Get Agreement on Two Levels To Sell More

in Closing, Questioning, Sales Recommendations (presentations)

I was reminded the other day that in many sales situations there are two levels of agreement you must pass in order to get the sale:

1. agreement that they will take action on their need, problem, or situation. That are actually going to buy from SOMEONE, and,

2. agreement that you will be the one to help them do it.

In response to an ad for deck cleaning, a guy came out and left an estimate. He didn’t get back with me for several weeks.

When he eventually called back, I told him I now wasn’t sure if I needed it done, it was getting late in the summer, and that I felt the price was a little steep for the service.

How would you have handled the situation? He proceeded to tell me, that’s tell me, how good he was, how he did things other deck cleaners didn’t do, how he power washed and then brushed on the stain, and so on.

However, he didn’t pass the first level of agreement: that I felt I really needed it done in the first place, and that I was going to get it done. Once that had been developed, then he could have worked on the second level.

For example, he could have said,

"I see. Let’s talk about that. What prompted you to look at having your deck cleaned?"

My answers would have directed the rest of the call. If I told him I was really sick of the faded look that was in sharp contrast to the rest of the nice landscaping, he would have been on to something.

I could have been convinced. (I’m almost convincing myself as I write this!) Instead, I rationalized that it doesn’t really look that bad, and I can wait another year.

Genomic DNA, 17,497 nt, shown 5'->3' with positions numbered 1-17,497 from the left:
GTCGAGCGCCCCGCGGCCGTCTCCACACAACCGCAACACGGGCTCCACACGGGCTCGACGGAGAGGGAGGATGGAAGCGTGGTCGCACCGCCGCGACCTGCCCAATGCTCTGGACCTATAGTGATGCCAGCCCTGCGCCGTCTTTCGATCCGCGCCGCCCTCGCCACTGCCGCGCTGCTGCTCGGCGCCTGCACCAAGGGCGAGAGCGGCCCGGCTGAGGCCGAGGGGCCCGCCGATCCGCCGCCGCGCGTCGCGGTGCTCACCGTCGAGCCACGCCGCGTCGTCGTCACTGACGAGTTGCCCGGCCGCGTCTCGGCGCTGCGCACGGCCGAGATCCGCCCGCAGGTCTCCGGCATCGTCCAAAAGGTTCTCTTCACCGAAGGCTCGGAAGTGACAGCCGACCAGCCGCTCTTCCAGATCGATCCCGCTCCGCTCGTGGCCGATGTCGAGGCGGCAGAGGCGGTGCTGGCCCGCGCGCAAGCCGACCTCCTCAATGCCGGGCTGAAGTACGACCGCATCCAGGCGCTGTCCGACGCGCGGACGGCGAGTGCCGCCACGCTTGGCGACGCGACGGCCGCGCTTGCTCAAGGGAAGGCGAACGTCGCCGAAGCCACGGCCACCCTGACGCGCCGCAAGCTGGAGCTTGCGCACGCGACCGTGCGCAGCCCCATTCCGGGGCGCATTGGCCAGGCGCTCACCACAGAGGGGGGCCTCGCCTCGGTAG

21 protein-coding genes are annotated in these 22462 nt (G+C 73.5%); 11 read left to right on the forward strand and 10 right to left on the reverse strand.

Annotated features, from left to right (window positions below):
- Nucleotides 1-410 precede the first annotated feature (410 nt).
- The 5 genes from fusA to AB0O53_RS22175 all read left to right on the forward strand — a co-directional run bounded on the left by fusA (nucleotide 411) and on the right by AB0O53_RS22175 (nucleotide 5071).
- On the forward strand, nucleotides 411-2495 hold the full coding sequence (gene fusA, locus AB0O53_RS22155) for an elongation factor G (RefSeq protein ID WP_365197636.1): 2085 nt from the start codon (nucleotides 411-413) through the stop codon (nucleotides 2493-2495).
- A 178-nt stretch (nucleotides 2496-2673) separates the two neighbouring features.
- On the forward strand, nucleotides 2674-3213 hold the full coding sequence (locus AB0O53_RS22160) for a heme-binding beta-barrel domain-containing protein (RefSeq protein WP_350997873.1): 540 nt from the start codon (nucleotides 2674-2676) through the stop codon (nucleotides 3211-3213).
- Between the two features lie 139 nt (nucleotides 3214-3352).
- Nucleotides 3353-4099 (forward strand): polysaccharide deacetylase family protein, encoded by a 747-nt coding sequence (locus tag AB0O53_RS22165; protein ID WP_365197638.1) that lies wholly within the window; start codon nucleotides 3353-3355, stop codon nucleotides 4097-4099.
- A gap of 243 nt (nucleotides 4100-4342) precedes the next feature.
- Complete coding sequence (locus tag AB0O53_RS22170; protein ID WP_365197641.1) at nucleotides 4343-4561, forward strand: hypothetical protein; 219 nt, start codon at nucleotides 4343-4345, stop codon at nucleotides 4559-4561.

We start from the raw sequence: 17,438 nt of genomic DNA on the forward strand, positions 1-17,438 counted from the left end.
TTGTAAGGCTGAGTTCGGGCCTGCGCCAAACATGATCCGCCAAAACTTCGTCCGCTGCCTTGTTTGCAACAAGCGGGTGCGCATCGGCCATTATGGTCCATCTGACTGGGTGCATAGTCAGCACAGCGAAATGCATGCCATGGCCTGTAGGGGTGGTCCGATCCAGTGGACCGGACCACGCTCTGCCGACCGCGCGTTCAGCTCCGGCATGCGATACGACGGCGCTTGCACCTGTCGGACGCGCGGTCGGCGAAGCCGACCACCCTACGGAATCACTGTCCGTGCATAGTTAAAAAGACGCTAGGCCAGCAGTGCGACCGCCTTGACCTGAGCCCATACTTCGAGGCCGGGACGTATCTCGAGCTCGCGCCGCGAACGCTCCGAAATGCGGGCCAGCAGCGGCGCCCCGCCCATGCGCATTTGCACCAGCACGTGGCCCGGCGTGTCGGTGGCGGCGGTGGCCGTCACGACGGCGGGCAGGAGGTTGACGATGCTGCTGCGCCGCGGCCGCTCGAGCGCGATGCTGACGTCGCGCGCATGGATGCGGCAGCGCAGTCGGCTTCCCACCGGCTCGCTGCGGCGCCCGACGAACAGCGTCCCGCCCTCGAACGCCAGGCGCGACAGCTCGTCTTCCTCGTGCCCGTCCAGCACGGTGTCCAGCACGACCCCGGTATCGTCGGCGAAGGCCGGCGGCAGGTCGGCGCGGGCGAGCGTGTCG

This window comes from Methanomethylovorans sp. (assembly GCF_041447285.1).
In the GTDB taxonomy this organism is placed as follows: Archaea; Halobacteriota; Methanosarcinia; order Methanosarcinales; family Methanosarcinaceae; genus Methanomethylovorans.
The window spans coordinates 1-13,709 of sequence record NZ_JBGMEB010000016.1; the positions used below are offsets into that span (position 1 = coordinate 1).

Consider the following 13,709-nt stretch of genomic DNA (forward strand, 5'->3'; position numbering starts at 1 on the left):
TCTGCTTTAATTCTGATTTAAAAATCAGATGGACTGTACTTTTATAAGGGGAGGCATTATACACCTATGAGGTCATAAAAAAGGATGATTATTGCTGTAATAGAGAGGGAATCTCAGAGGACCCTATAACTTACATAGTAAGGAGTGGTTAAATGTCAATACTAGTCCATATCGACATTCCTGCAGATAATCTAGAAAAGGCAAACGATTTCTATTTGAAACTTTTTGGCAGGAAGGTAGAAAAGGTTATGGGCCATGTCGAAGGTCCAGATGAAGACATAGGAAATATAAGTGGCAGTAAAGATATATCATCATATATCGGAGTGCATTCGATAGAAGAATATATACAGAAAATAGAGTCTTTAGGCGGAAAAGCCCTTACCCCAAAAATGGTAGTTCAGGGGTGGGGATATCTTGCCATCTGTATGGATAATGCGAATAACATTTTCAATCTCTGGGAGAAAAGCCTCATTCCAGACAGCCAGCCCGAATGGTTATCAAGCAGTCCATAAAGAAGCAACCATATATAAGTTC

Here are other questions he could have used before the estimate, and that you can use to determine if they’ve crossed the first level of buying:

"Is this something you’ve already decided you’re going to do?"

"So you’ve already determined you’re going to have it done, it’s now just a matter of how you’re going to do it, is that right?"

It’s fruitless to sell someone on why you’re the best provider when they haven’t even decided they need it.

{ 2 comments… read them below or add one }

trish bertuzzi September 8, 2009 at 12:19 pm

Why I love reading your posts is that you take the complex thought and break it down into terms anyone can understand through story telling. Awesome!

PS – got a quote for deck cleaning yesterday. what did your guy quote you?


J September 22, 2009 at 10:43 pm

Just some additional thought. I feel that the 1st question is absolutely crucial to a good healthy business relationship, and in my opinion, is one of the few reasons people get turned away by sales people.

Imagine yourself being approached in a busy street by someone who wants your attention, talks without your input, stuffed you with all the information, and fully expects you to pay him for something that you feel that you do no need. People feel “robbed”.

After that initial stage, it becomes a question of whether the client sees you as someone they can work with, and have a reason to work with.

Just some thoughts.

Yours Truly,


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